• Supply is potentially limitless, even though the number of Bitcoin production is supposed to be capped at 21 million units, and other cryptocurrencies are purported to have limited supply built into their protocols. Nothing exists, however, to enforce these limits nor to stop creating new kinds of cryptocurrencies, which could erode cryptocurrency value



Under current accounting guidance, transactions are to be expressed in currency form, and the underlying currency value should remain relatively constant over time. This value consistency does not presently exist with cryptocurrency, as Bitcoin’s recent valuation volatility demonstrates. The Financial Accounting Standards Board has not issued cryptocurrency guidance, although most accounting professionals and the American Institute of Certified Public Accountants classify cryptocurrency on the balance sheet as an intangible asset with an indefinite life.


Assets with an indefinite life require, at a minimum, annual impairment testing unless events require more-frequent

testing. Cryptocurrencies’ recent volatile valuation suggests

that frequent impairment testing is needed during a significant decline (which has occurred, too). If testing determines an impairment exists, companies holding cryptocurrency would recognize an immediate impairment loss through the income statement.


Worse, unlike accounting for traditional investment gains and losses, U.S. GAAP does not allow companies to recover cryptocurrency-related impairment losses nor increase their cryptocurrency asset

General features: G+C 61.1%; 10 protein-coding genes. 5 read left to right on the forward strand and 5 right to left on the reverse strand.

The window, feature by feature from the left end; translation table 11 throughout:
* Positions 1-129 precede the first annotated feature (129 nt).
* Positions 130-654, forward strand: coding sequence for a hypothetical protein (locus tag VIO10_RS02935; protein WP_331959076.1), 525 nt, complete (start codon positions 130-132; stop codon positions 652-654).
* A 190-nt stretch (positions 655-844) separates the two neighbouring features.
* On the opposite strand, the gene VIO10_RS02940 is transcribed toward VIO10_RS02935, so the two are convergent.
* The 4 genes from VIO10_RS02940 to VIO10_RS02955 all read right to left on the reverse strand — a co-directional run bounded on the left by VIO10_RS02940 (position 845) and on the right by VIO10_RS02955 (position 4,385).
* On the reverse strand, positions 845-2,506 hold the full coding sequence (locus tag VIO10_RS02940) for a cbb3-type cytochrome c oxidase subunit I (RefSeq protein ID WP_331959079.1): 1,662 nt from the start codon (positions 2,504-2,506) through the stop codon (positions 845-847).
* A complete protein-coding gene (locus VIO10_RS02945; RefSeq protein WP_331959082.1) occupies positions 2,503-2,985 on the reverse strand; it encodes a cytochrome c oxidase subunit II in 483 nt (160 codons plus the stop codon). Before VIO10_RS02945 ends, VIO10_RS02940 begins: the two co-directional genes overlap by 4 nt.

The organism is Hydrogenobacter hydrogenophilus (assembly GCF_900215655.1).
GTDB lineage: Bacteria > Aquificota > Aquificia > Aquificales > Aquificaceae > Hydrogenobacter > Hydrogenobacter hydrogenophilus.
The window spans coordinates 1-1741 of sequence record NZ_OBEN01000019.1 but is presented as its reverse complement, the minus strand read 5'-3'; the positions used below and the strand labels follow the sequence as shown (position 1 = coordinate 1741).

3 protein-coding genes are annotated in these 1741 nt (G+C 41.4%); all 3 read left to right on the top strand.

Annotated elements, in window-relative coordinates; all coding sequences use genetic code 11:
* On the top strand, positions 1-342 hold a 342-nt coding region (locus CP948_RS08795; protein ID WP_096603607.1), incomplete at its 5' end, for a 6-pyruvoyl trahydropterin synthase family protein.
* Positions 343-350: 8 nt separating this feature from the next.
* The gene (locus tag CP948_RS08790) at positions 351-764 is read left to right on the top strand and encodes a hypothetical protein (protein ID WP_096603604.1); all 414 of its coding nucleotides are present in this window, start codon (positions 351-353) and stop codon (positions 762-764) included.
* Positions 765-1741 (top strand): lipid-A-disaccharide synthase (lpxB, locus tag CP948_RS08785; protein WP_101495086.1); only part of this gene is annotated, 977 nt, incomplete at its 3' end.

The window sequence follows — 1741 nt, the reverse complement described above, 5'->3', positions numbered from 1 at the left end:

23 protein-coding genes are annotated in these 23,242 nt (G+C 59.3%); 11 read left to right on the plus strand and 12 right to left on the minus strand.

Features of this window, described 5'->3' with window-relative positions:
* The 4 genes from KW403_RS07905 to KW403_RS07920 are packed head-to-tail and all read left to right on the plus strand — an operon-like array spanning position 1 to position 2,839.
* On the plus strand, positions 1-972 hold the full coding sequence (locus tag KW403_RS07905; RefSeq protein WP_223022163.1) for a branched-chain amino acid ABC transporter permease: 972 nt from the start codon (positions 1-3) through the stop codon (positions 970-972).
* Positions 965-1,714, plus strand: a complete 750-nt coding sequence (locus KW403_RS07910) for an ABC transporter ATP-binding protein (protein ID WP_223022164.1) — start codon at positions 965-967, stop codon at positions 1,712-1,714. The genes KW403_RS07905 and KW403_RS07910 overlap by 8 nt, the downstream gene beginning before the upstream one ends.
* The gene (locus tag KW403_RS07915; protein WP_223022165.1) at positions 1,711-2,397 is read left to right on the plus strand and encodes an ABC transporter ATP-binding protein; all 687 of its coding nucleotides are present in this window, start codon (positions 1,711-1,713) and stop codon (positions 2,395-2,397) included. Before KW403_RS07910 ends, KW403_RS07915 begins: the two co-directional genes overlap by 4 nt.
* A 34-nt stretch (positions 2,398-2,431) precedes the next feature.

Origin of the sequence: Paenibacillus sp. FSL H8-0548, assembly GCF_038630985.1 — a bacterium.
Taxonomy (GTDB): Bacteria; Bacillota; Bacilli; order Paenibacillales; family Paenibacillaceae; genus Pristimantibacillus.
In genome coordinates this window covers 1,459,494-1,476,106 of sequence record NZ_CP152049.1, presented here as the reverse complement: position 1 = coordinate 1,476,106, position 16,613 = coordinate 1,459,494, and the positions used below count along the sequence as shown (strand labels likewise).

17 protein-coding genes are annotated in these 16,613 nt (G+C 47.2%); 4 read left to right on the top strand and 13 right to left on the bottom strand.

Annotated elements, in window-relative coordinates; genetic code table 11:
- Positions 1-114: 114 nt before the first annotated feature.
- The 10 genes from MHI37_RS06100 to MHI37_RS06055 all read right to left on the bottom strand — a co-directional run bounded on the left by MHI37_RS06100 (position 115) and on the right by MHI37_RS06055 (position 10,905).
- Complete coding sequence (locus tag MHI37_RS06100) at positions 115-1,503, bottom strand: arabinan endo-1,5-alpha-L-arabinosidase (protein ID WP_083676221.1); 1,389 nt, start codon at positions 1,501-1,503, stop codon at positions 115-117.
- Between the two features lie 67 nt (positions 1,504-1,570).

value if subsequent value increases. This intangible asset accounting treatment is different than traditional investment accounting, which generally allows companies to recover values for assets classified as

financial instruments.


Furthermore, cryptocurrency value changes will impact accounts receivable and payable measurements each reporting period, and will impact revenues from the contract inception date to the revenue recognition date.


For tax purposes, cryptocurrency is required to be remeasured at fair value whenever it is transacted, which will result in separate taxable gains or losses on the cryptocurrency value changes. This necessitates tracking the tax basis on cryptocurrency receipts, which adds a layer of complexity to the

recordkeeping process.






SIDEBAR:  Recognized companies that accept cryptocurrency transactions


Not all companies share Elon Musk’s concern with green energy and the carbon cost of producing cryptocurrency.

Yahoo listed the following large American corporations that accept Bitcoin as payment.


    Overstock – In early 2014, became the first major company accept Bitcoin.


    PayPal – PayPal created the market for modern digital payments, and began accepting Bitcoin payments in late 2014. PayPal did this to draw businesses to its payment platform, since Bitcoin transaction fees were far lower than the profit-killing 2%-3% charge for credit card transactions.


The Bottom Line

Cryptocurrencies can simplify payment transactions and shave forex costs, while potentially attracting new customers and investors. On the other hand, cryptocurrencies expose companies to significant valuation fluctuations and complex tax and accounting requirements. CFOs should evaluate their company’s specific needs and capabilities before deciding to embrace cryptocurrency for payments or investments. <